British Airways & Qatar Airways Announce A Joint Business Venture

Filed Under: British Airways, Qatar

Last January it was first announced that Qatar Airways would be buying a 9.99% stake in IAG, the parent company of British Airways and Iberia. Qatar Airways is government owned, so basically the country was buying the stake. Then a few months ago Qatar Airways raised their stake in IAG to 15%.

There were probably two primary motivations for this $2+ billion investment:

  • The Gulf countries are looking for ways to diversify their assets and develop economies that are sustainable long term, long after oil runs out (decreased oil revenue is already impacting Gulf countries)
  • The Gulf carriers are constantly fighting political battles when expanding, given how many foreign airlines selectively don’t want to compete with government owned/subsidized airlines in the Gulf; by buying stakes in other carriers, the Gulf carriers are increasing their soft political power

Well, up until now Qatar Airways’ investment in British Airways has been strictly financial, and we haven’t actually seen an expanded partnership between the two airlines. That’s about to change.

British-Airways-Lounge-San-Francisco - 40
British Airways 777

British Airways & Qatar Airways announce joint business venture

Many of you may know that on transatlantic flights there’s a joint business venture between American, British Airways, Finnair, and Iberia.


Well, now British Airways and Qatar Airways are launching something similar, except for flights going east from the UK.

British Airways & Qatar Airways have just announced a joint business venture that will come into effect as of October 30, 2016. Here’s what this means for consumers, per the press release:

The joint business will benefit customers by offering a wider choice of flights, an enhanced network, greater choice of fares and superior benefits for members of their frequent flyer programmes.

This agreement will also strengthen the oneworld alliance and enable it to compete more effectively on the included routes creating greater competition and increased options for consumers.

What will this joint business look like in practice?

The joint business will benefit customers by providing better links between the UK, continental Europe, Asia, Middle East and Africa, with a greater choice of flights and enhanced frequent flyer benefits. The revenue-sharing agreement will allow the airlines to cooperate on scheduling and pricing, providing customers with more flexible options and an attractive range of fares.

Customers will be able to travel more easily on the airlines’ combined route network which will serve more than 70 destinations. The joint business will see the two airlines code-sharing on all non-stop flights operated between the UK and Doha and connecting services to destinations in the UK, continental Europe, Middle East, Asia and Africa. This will include British Airways’ daily direct flights from London Heathrow to Doha.

Qatar Airways A380

Why you shouldn’t necessarily be excited

On the surface this seems positive. Coordinated schedules, enhanced benefits, and a more seamless travel experience, are all positive things.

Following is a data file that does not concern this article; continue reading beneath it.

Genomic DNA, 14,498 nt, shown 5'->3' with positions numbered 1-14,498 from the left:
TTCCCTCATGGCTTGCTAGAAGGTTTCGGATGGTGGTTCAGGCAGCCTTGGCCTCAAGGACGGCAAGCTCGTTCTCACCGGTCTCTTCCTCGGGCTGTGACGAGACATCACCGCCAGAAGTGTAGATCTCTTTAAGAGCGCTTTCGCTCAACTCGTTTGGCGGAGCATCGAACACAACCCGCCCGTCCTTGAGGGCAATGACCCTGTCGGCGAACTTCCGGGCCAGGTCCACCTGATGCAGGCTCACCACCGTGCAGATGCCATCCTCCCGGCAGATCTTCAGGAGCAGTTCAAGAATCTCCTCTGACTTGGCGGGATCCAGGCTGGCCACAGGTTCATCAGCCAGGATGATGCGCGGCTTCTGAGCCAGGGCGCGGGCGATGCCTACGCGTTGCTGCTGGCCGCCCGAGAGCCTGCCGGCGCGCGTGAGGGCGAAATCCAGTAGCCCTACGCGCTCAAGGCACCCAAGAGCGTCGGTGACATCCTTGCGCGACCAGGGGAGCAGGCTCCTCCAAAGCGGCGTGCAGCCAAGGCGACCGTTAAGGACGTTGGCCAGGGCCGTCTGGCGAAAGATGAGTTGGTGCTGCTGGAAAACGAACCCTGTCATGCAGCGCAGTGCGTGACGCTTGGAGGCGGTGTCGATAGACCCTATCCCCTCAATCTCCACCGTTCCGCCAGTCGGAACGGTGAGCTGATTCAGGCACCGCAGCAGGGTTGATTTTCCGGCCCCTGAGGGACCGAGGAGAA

However, let’s keep in mind that a joint business also leads to coordinated pricing. In terms of pricing, the effect is very similar to two airlines merging, but only over a portion of their route network. The airlines are going from competing with one another to coordinating prices.

Qatar Airways is known for their cheap business class fares, including between Europe and various points in Asia, Africa, and the Middle East. Historically their incentive to provide these cheap fares has been to “steal” passengers from British Airways. With coordinated pricing and one their biggest UK competitors now becoming an airline they’re sharing profits with, they have less of an incentive to price low.

I’m not suggesting that this is necessarily bad for consumers (at least not immediately), but rather I’m just pointing out that joint ventures can also lead to higher pricing, given the even more dominant market position they’ll be in.

Qatar Airways A350 business class

Bottom line

It’s interesting to increasingly see the Gulf carriers operate joint business ventures. Emirates has a huge joint business with Qantas, Etihad has joint businesses with some of the airlines they have stakes in, and now Qatar Airways is launching their biggest joint business yet.

I’m curious what additional frequent flyer benefits this leads to, though in practice I’m not necessarily excited about what this means for pricing in markets covered by this deal.

What do you make of the new joint business between British Airways and Qatar Airways?

  1. Great…so an airline with an obscenely priced shit business class product paired up with an airline with the world’s best business class product, reasonably priced.

  2. Thanks. The bloggers should do us a favor and push back against such industry practices instead of just pushing credit cards. I wrote about this in my comment in the article about code sharing between jet airways and delta.

  3. “The Gulf countries are looking for ways to diversify their assets and develop economies that are sustainable long term, long after oil runs out”.

    Hahahaha…good one. More like oil glut Lucky.

    Don’t have a problem with this if it means better schedules.

  4. I had guessed that something like this would come about sooner or later, but I’m surprised that they haven’t said anything about Australia. With BA losing QF to EK and QR the weakest ME3 carrier in Australia due to lacking a local partner, this agreement made intuitive sense for that purpose. Any thoughts for why that is?

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